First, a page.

9 Million US Kids at Risk for Measles

A young boy receives a vaccination from his doctor.
(Image credit: Oksana Kuzmina/Shutterstock.com)

SAN DIEGO – About 9 million U.S. children are susceptible to measles, either because they haven't received the vaccine against the viral disease or because they aren't up to date with their shots, a new study shows.

The findings suggest that although enough people are vaccinated to prevent measles from spreading widely in the United States, there could still be large outbreaks of the disease, due to clusters of unvaccinated children, the researchers said.

"We can't get complacent" about vaccinating kids against the measles, said study researcher Robert Bednarczyk, an assistant professor of global health at Emory University in Atlanta. Bednarczyk presented the findings here today at IDWeek 2015, a meeting of several organizations focused on infectious diseases. "We don't have a very wide buffer before these population-immunity estimates start dipping" below the levels needed to prevent wide transmission of the virus, Bednarczyk said.

Some parents may avoid or delay vaccinating their children due to concerns about the safety of the vaccine or about giving too many vaccines at once. However, "the vaccine is very safe," Bednarczyk said.

In contrast, "not vaccinating is highly risky" and leaves those children and other people vulnerable to a serious illness that can cause many complications, Bednarczyk said.

In the new study, researchers analyzed national vaccination data for U.S. children from 2013 to 2014. In order to be considered protected against measles, children had to be vaccinated on time, meaning they received one shot of the measles, mumps and rubella (MMR) vaccine at ages 12 to 15 months, and a second shot when they were 4 to 6 years old.

Overall, 12.5 percent of U.S. children, or 8.7 million kids, are not fully protected against measles, the researchers found. About one-quarter of children ages 3 or younger are susceptible to measles, and about 5 percent of 17-year-olds have never received any doses of the vaccine, the researchers found. [5 Dangerous Vaccination Myths]

Some children can't be vaccinated, due to medical reasons; for example, they may have an immune system condition that prevents them from responding properly to the vaccine. Other children are too young to be vaccinated; the study estimated that around 2 million U.S. children are susceptible to measles because they are less than 1 year old. However, the researchers assumed in their study that infants ages 6 months or younger have some level of measles protection from their mother's antibodies.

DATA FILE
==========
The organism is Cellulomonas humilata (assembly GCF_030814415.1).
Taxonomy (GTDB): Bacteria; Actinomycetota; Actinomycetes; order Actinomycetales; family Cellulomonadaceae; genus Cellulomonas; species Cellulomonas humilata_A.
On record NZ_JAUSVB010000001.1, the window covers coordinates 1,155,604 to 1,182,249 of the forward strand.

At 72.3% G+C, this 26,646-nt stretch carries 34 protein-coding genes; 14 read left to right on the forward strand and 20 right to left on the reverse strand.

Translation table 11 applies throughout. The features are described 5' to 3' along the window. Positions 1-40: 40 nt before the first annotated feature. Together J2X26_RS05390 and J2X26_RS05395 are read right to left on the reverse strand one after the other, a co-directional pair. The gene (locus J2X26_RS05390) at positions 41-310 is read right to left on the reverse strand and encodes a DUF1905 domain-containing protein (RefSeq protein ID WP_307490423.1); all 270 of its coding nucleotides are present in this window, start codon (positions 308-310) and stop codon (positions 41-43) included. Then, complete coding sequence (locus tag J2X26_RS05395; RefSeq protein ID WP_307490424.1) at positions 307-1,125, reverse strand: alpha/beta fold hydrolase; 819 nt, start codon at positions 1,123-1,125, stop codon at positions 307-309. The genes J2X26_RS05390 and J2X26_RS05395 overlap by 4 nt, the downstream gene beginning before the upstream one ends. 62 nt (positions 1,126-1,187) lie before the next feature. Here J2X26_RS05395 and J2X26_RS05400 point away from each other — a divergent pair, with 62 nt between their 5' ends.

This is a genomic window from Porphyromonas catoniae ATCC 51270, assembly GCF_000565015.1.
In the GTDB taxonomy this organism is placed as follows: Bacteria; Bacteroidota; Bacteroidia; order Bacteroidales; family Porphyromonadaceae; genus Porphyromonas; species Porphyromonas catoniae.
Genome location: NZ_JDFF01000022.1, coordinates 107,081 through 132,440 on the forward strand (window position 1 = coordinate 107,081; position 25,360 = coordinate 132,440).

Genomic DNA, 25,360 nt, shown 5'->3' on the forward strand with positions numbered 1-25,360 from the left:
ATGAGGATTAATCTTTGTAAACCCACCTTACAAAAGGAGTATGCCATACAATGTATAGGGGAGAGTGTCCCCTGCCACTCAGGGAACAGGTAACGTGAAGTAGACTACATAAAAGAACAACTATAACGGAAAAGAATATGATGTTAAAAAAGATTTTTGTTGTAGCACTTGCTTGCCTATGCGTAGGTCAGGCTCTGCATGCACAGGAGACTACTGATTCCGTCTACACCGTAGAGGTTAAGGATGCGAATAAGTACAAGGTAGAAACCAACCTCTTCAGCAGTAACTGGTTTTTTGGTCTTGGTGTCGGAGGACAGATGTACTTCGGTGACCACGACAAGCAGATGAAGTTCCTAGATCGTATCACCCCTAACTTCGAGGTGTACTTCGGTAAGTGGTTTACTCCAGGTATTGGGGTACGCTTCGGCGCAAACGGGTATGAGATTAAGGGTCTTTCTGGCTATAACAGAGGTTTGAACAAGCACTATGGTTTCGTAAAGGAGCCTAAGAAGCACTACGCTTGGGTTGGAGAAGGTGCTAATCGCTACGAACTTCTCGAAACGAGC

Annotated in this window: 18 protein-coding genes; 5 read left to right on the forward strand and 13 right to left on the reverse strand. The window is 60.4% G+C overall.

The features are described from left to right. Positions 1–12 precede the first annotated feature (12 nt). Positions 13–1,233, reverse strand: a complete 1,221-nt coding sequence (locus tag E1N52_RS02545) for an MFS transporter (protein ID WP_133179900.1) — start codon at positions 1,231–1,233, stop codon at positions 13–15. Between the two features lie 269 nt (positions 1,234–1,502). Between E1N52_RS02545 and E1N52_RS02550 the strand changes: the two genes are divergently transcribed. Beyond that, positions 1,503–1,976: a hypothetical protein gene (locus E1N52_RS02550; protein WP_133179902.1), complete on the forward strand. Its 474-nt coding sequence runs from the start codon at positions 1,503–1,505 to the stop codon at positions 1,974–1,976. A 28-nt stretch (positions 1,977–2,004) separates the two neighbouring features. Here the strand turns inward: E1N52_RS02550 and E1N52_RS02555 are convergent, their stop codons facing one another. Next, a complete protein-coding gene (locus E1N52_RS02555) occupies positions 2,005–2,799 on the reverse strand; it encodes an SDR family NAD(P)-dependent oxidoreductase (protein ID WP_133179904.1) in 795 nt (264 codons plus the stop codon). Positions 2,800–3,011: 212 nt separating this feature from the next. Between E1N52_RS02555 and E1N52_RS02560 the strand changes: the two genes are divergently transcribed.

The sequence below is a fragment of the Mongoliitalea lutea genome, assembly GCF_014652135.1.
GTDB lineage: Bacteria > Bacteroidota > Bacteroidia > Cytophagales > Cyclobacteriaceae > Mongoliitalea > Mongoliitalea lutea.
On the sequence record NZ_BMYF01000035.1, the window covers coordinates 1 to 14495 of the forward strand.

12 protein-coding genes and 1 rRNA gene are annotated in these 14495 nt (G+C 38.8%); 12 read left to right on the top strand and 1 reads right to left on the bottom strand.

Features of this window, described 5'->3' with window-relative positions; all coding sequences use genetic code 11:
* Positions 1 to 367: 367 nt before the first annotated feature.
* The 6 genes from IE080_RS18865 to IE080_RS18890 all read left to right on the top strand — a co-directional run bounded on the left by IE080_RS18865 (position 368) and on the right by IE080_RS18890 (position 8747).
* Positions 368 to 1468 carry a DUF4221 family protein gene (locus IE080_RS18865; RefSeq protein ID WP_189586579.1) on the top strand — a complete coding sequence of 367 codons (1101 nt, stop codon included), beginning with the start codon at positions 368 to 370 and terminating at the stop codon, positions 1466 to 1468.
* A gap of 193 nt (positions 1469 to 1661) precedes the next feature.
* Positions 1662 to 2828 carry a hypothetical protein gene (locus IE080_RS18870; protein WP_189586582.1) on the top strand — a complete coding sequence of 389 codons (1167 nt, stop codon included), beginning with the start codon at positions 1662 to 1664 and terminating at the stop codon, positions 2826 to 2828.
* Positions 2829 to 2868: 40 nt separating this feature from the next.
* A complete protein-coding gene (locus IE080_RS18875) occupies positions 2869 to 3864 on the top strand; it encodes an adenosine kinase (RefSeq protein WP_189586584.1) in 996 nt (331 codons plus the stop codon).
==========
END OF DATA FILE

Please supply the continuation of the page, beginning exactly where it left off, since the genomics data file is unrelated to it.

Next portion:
Measles is highly contagious, and researchers estimate that about 92 to 94 percent of the population needs to be vaccinated in order to prevent widespread transmission of the disease. Right now, the U.S. measles vaccination rate is around this level, but if it drops any further, it's possible that measles outbreaks could lead to widespread illness, the researchers said.

Measles can cause dangerous complications, including pneumonia and brain inflammation, and about one-quarter of children who get the disease need to be hospitalized.

So far this year, there have been 189 cases of measles in 18 states. Most of these cases occurred as part of a larger outbreak that began in Disneyland in January.

"It is frustrating to admit children to hospitals with a disease that is very preventable," said Dr. Matthew Zahn, medical director of epidemiology at Orange County Health Care Agency in California. Zahn's county experienced 35 cases of measles during the outbreak. "It is sobering to recognize that one exposure event can cause so many public health ripples around the country," he said.

Follow Rachael Rettner @RachaelRettner. FollowLive Science @livescience, Facebook& Google+. Original article on Live Science.

Rachael Rettner

Rachael is a Live Science contributor, and was a former channel editor and senior writer for Live Science between 2010 and 2022. She has a master's degree in journalism from New York University's Science, Health and Environmental Reporting Program. She also holds a B.S. in molecular biology and an M.S. in biology from the University of California, San Diego. Her work has appeared in Scienceline, The Washington Post and Scientific American.